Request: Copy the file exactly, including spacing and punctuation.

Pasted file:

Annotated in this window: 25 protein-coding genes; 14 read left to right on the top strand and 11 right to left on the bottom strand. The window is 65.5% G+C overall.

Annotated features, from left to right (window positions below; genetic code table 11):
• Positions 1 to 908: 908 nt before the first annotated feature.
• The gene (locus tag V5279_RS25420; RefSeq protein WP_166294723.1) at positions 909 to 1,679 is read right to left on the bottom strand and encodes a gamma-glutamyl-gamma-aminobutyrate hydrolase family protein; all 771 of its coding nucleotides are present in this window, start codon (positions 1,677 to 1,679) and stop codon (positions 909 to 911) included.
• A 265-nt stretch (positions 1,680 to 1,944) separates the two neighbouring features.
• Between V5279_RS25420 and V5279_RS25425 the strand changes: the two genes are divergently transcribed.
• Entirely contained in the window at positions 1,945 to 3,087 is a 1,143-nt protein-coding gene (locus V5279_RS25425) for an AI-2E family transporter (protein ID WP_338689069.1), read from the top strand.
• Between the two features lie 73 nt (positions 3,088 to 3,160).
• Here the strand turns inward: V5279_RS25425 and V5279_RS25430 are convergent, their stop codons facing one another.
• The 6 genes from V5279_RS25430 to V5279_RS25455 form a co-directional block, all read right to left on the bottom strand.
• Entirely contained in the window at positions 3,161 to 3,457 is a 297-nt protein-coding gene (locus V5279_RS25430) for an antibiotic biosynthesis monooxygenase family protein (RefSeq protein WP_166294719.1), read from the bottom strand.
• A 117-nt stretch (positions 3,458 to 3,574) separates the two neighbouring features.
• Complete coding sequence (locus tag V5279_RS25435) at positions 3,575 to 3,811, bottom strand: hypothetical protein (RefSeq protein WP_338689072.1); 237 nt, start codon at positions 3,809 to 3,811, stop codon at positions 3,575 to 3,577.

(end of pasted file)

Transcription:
Annotated in this window: 25 protein-coding genes; 14 read left to right on the top strand and 11 right to left on the bottom strand. The window is 65.5% G+C overall.

Annotated features, from left to right (window positions below; genetic code table 11):
• Positions 1 to 908: 908 nt before the first annotated feature.
• The gene (locus tag V5279_RS25420; RefSeq protein WP_166294723.1) at positions 909 to 1,679 is read right to left on the bottom strand and encodes a gamma-glutamyl-gamma-aminobutyrate hydrolase family protein; all 771 of its coding nucleotides are present in this window, start codon (positions 1,677 to 1,679) and stop codon (positions 909 to 911) included.
• A 265-nt stretch (positions 1,680 to 1,944) separates the two neighbouring features.
• Between V5279_RS25420 and V5279_RS25425 the strand changes: the two genes are divergently transcribed.
• Entirely contained in the window at positions 1,945 to 3,087 is a 1,143-nt protein-coding gene (locus V5279_RS25425) for an AI-2E family transporter (protein ID WP_338689069.1), read from the top strand.
• Between the two features lie 73 nt (positions 3,088 to 3,160).
• Here the strand turns inward: V5279_RS25425 and V5279_RS25430 are convergent, their stop codons facing one another.
• The 6 genes from V5279_RS25430 to V5279_RS25455 form a co-directional block, all read right to left on the bottom strand.
• Entirely contained in the window at positions 3,161 to 3,457 is a 297-nt protein-coding gene (locus V5279_RS25430) for an antibiotic biosynthesis monooxygenase family protein (RefSeq protein WP_166294719.1), read from the bottom strand.
• A 117-nt stretch (positions 3,458 to 3,574) separates the two neighbouring features.
• Complete coding sequence (locus tag V5279_RS25435) at positions 3,575 to 3,811, bottom strand: hypothetical protein (RefSeq protein WP_338689072.1); 237 nt, start codon at positions 3,809 to 3,811, stop codon at positions 3,575 to 3,577.